KARACHI: In crime-infested Karachi, drive-by assassinations have become normality. The attackers come on motorcycles, use 9mm pistols, fire a volley of bullets and speed away. But a new trend has caught police off guard.
In three recent ‘sectarian’ attacks, the assailants used suppressor-fitted handguns to silence their six victims, investigators believe.
Commonly known as silencers, suppressors are hollow cylindrical devices attached to the barrel of a firearm to reduce the noise generated by firing the weapon. Contrary to popular belief, suppressors do not completely eliminate the sound of gunfire but reduce the noise to an unrecognisable level. In most countries, especially in Asia and in Europe, the use of suppressors by civilians is banned.
On October 15, at least two armed men on a motorcycle killed four activists of the Ahle Sunnat wal Jamaat, formerly the banned Sipah-e-Sahaba Pakistan, on Jhangvi Road in Gulshan-e-Iqbal. Four days later, armed men shot and killed a Dawoodi Bohra community Ali Akbar while he was en route a wedding reception with his wife. On October 31, Shabbir Saifuddin of the Bohra community was shot dead in North Nazimabad.
Police have not found any evidence to link the attacks to personal enmities, business disputes, threats or resisting a robbery. The men ran their own businesses and were killed this October. In all three cases, two armed attackers on a motorcycle were said to be responsible.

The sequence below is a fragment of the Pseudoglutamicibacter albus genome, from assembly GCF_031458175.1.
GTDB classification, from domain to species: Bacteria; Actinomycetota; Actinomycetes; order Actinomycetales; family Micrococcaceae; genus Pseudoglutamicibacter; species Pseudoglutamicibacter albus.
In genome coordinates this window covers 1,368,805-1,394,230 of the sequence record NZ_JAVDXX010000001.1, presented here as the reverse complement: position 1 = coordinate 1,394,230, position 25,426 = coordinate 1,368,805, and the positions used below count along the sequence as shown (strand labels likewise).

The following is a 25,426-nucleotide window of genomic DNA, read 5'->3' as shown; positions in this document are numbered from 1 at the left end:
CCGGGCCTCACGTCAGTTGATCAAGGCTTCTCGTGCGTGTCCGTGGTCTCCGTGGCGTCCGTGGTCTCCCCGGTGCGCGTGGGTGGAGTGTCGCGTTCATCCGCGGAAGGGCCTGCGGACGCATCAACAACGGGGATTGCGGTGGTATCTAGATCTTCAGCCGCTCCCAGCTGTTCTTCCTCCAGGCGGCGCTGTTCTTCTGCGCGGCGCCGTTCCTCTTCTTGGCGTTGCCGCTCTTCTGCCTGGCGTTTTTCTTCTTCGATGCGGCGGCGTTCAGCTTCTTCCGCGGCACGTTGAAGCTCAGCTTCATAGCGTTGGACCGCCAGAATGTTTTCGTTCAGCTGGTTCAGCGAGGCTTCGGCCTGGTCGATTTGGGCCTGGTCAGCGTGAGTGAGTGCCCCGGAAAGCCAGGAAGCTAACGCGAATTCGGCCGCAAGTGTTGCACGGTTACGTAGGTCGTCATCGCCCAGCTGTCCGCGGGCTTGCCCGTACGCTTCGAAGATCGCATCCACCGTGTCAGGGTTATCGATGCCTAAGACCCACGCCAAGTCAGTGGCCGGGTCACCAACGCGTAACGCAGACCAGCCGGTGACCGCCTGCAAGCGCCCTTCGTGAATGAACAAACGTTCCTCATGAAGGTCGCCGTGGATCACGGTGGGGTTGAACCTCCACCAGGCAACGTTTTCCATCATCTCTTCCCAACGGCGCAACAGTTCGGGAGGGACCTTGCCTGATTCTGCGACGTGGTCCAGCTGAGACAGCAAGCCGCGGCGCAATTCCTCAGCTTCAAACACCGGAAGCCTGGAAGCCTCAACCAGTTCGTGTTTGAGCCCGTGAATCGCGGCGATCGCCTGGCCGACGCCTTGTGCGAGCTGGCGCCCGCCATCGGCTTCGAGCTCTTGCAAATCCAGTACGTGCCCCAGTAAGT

Witnesses in the attacks on the Bohra community’s men have told the police that they did not hear the sound of bullets being fired. “We suspected the use of a silencer in the Bohra community man’s target killing, but we couldn’t be sure,” said North Nazimabad DSP Abdul Rasheed Khan. “Our doubts were confirmed when the second similar case happened.”
Inspector Saleemullah Qureshi from the Mobina Town police confirmed that pistols fitted with silencers were used to kill the Ahle Sunnat wal Jamaat men also.
The use of the suppressor-fitted pistols is not common in Karachi, CID SSP Fayyaz Khan told The Express Tribune. A few men have, however, been arrested with these weapons and they have also been recovered from intercity buses while they were being smuggled to Karachi.
“The interesting thing is that the weapon like this has only been recovered from sectarian target killers. Getting these pistols is difficult and they can only be acquired by someone who is influential. This is why they’re not that common.”
He said the initial investigation reveals that the same group – probably a sectarian group – was behind the attacks on the six men.
Dozens of licensed weapons stores are in Karachi, and are mostly located at Lucky Star in Saddar. None of them, however, are allowed to sell and purchase silencers. One of the arms dealers in Saddar told The Express Tribune that the sale and purchase of suppressors was banned. “We want to run our business not shut it by selling silencers,” said a shopkeeper surprised by the question. “If someone has his pistol fitted with a silencer, then this is not from here. It is either directly from the tribal areas or was imported, and not everyone can do this.”
Saddar ASP Ali Asif said that he had never received any complaint about the trade of silencers at any arms shop. “This is a serious crime that is punishable under the Anti-Terrorism Act.”
Published in The Express Tribune, November 10th, 2012.